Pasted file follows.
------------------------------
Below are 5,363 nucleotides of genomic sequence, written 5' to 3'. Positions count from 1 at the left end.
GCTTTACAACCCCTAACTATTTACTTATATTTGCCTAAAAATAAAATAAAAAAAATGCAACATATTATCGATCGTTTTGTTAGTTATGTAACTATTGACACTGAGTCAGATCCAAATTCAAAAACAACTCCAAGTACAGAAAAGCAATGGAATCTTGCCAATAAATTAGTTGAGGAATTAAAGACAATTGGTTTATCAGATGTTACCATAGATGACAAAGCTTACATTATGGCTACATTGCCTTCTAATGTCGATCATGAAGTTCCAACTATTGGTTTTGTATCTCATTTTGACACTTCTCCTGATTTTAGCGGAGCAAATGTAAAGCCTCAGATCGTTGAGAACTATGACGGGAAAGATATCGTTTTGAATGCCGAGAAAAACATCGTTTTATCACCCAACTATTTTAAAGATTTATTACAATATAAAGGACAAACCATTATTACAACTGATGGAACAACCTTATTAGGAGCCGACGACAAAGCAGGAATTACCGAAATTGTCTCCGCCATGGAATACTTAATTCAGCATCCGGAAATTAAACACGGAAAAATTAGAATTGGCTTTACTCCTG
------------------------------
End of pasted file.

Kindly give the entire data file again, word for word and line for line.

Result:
Below are 5,363 nucleotides of genomic sequence, written 5' to 3'. Positions count from 1 at the left end.
GCTTTACAACCCCTAACTATTTACTTATATTTGCCTAAAAATAAAATAAAAAAAATGCAACATATTATCGATCGTTTTGTTAGTTATGTAACTATTGACACTGAGTCAGATCCAAATTCAAAAACAACTCCAAGTACAGAAAAGCAATGGAATCTTGCCAATAAATTAGTTGAGGAATTAAAGACAATTGGTTTATCAGATGTTACCATAGATGACAAAGCTTACATTATGGCTACATTGCCTTCTAATGTCGATCATGAAGTTCCAACTATTGGTTTTGTATCTCATTTTGACACTTCTCCTGATTTTAGCGGAGCAAATGTAAAGCCTCAGATCGTTGAGAACTATGACGGGAAAGATATCGTTTTGAATGCCGAGAAAAACATCGTTTTATCACCCAACTATTTTAAAGATTTATTACAATATAAAGGACAAACCATTATTACAACTGATGGAACAACCTTATTAGGAGCCGACGACAAAGCAGGAATTACCGAAATTGTCTCCGCCATGGAATACTTAATTCAGCATCCGGAAATTAAACACGGAAAAATTAGAATTGGCTTTACTCCTG